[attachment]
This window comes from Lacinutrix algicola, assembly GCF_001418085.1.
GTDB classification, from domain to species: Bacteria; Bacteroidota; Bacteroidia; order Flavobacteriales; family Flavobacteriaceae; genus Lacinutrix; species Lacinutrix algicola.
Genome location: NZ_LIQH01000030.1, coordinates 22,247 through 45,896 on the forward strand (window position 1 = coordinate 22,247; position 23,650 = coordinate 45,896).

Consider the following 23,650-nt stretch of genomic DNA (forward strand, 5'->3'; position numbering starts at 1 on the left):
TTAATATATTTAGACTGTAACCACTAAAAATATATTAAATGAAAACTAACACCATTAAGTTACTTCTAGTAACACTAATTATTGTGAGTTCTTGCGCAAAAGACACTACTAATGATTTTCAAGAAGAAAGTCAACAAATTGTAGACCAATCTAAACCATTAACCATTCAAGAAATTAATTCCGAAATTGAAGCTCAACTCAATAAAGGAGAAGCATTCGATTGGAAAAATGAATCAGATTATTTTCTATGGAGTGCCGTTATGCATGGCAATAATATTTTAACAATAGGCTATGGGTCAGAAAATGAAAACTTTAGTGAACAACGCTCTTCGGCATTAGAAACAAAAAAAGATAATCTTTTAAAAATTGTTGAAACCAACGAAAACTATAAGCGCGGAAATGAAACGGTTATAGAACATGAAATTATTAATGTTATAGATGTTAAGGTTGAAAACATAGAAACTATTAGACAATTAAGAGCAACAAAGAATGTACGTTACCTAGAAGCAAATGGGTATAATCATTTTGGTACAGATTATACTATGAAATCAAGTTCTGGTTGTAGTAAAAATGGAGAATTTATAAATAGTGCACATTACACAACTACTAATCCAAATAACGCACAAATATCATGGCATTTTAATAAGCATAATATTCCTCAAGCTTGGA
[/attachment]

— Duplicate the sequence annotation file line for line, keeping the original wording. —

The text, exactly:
This window comes from Lacinutrix algicola, assembly GCF_001418085.1.
GTDB classification, from domain to species: Bacteria; Bacteroidota; Bacteroidia; order Flavobacteriales; family Flavobacteriaceae; genus Lacinutrix; species Lacinutrix algicola.
Genome location: NZ_LIQH01000030.1, coordinates 22,247 through 45,896 on the forward strand (window position 1 = coordinate 22,247; position 23,650 = coordinate 45,896).

Consider the following 23,650-nt stretch of genomic DNA (forward strand, 5'->3'; position numbering starts at 1 on the left):
TTAATATATTTAGACTGTAACCACTAAAAATATATTAAATGAAAACTAACACCATTAAGTTACTTCTAGTAACACTAATTATTGTGAGTTCTTGCGCAAAAGACACTACTAATGATTTTCAAGAAGAAAGTCAACAAATTGTAGACCAATCTAAACCATTAACCATTCAAGAAATTAATTCCGAAATTGAAGCTCAACTCAATAAAGGAGAAGCATTCGATTGGAAAAATGAATCAGATTATTTTCTATGGAGTGCCGTTATGCATGGCAATAATATTTTAACAATAGGCTATGGGTCAGAAAATGAAAACTTTAGTGAACAACGCTCTTCGGCATTAGAAACAAAAAAAGATAATCTTTTAAAAATTGTTGAAACCAACGAAAACTATAAGCGCGGAAATGAAACGGTTATAGAACATGAAATTATTAATGTTATAGATGTTAAGGTTGAAAACATAGAAACTATTAGACAATTAAGAGCAACAAAGAATGTACGTTACCTAGAAGCAAATGGGTATAATCATTTTGGTACAGATTATACTATGAAATCAAGTTCTGGTTGTAGTAAAAATGGAGAATTTATAAATAGTGCACATTACACAACTACTAATCCAAATAACGCACAAATATCATGGCATTTTAATAAGCATAATATTCCTCAAGCTTGGA